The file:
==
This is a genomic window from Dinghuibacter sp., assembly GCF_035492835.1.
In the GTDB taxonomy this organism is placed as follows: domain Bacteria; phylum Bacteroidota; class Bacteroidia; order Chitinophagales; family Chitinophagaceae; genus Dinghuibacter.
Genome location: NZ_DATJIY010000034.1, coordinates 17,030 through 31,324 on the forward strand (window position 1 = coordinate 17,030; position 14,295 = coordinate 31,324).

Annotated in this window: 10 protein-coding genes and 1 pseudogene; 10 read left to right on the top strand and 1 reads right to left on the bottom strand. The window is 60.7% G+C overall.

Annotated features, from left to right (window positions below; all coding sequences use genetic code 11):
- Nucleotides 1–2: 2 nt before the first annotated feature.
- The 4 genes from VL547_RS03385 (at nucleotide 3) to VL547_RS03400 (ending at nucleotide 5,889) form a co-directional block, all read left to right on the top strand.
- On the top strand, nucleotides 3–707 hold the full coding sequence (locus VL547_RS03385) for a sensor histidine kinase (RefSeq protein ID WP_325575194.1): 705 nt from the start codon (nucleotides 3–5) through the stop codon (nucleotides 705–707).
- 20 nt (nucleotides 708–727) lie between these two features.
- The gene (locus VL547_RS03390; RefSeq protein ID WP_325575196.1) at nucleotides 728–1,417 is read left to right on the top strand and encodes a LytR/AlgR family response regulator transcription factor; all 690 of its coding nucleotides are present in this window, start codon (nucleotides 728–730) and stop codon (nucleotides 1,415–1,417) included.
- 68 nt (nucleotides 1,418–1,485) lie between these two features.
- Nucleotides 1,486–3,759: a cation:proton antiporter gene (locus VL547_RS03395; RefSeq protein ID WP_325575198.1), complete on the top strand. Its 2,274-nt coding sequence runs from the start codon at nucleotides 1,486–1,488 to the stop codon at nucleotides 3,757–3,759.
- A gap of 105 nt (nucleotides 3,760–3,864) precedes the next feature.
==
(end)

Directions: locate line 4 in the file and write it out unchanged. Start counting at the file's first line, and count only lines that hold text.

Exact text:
Annotated in this window: 10 protein-coding genes and 1 pseudogene; 10 read left to right on the top strand and 1 reads right to left on the bottom strand. The window is 60.7% G+C overall.